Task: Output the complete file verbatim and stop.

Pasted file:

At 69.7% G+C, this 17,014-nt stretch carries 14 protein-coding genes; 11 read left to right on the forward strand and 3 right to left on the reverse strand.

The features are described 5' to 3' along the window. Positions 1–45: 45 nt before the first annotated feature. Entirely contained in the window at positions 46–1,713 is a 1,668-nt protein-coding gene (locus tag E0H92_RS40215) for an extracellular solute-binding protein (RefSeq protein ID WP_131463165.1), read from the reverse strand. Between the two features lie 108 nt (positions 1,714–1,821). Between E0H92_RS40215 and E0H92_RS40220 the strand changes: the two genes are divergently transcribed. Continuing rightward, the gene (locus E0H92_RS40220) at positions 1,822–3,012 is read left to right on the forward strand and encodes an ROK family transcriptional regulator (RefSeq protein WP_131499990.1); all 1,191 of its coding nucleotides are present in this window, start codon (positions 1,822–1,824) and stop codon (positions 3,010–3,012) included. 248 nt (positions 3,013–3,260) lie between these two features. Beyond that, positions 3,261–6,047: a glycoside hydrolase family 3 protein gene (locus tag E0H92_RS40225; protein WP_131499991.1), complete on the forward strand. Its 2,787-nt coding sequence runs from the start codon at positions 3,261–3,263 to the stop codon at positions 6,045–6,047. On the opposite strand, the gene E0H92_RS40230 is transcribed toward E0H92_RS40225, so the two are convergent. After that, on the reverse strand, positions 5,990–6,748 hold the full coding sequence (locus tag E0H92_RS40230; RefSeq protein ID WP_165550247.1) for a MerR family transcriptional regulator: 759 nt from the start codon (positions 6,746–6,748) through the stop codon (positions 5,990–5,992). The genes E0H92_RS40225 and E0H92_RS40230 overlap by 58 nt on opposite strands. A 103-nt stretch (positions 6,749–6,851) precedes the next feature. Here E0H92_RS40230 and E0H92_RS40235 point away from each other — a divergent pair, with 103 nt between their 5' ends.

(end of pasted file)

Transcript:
At 69.7% G+C, this 17,014-nt stretch carries 14 protein-coding genes; 11 read left to right on the forward strand and 3 right to left on the reverse strand.

The features are described 5' to 3' along the window. Positions 1–45: 45 nt before the first annotated feature. Entirely contained in the window at positions 46–1,713 is a 1,668-nt protein-coding gene (locus tag E0H92_RS40215) for an extracellular solute-binding protein (RefSeq protein ID WP_131463165.1), read from the reverse strand. Between the two features lie 108 nt (positions 1,714–1,821). Between E0H92_RS40215 and E0H92_RS40220 the strand changes: the two genes are divergently transcribed. Continuing rightward, the gene (locus E0H92_RS40220) at positions 1,822–3,012 is read left to right on the forward strand and encodes an ROK family transcriptional regulator (RefSeq protein WP_131499990.1); all 1,191 of its coding nucleotides are present in this window, start codon (positions 1,822–1,824) and stop codon (positions 3,010–3,012) included. 248 nt (positions 3,013–3,260) lie between these two features. Beyond that, positions 3,261–6,047: a glycoside hydrolase family 3 protein gene (locus tag E0H92_RS40225; protein WP_131499991.1), complete on the forward strand. Its 2,787-nt coding sequence runs from the start codon at positions 3,261–3,263 to the stop codon at positions 6,045–6,047. On the opposite strand, the gene E0H92_RS40230 is transcribed toward E0H92_RS40225, so the two are convergent. After that, on the reverse strand, positions 5,990–6,748 hold the full coding sequence (locus tag E0H92_RS40230; RefSeq protein ID WP_165550247.1) for a MerR family transcriptional regulator: 759 nt from the start codon (positions 6,746–6,748) through the stop codon (positions 5,990–5,992). The genes E0H92_RS40225 and E0H92_RS40230 overlap by 58 nt on opposite strands. A 103-nt stretch (positions 6,749–6,851) precedes the next feature. Here E0H92_RS40230 and E0H92_RS40235 point away from each other — a divergent pair, with 103 nt between their 5' ends.